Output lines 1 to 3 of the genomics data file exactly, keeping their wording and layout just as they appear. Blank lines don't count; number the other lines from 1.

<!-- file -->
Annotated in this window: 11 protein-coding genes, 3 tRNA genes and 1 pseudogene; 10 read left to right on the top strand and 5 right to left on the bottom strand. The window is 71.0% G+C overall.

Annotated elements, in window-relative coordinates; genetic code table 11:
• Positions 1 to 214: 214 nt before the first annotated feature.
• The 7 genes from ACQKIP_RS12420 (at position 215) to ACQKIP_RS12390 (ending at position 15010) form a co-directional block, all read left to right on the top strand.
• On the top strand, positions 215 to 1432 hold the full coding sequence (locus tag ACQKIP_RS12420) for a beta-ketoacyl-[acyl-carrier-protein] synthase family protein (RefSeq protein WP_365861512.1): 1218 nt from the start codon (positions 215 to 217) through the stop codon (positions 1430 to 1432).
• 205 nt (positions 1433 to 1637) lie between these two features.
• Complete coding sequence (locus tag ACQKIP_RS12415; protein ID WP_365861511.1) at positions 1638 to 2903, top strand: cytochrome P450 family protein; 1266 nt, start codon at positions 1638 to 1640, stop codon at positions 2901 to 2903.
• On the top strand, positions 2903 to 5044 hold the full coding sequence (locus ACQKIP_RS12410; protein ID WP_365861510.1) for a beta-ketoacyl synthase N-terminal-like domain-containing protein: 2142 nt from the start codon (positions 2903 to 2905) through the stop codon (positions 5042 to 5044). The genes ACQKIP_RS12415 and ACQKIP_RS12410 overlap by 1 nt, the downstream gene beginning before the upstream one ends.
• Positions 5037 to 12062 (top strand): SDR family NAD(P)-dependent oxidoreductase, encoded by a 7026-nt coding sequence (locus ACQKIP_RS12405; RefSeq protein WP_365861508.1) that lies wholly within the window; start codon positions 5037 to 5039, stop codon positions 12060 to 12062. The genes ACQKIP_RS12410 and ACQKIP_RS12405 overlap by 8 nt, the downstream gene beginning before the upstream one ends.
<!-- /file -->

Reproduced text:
Annotated in this window: 11 protein-coding genes, 3 tRNA genes and 1 pseudogene; 10 read left to right on the top strand and 5 right to left on the bottom strand. The window is 71.0% G+C overall.

Annotated elements, in window-relative coordinates; genetic code table 11:
• Positions 1 to 214: 214 nt before the first annotated feature.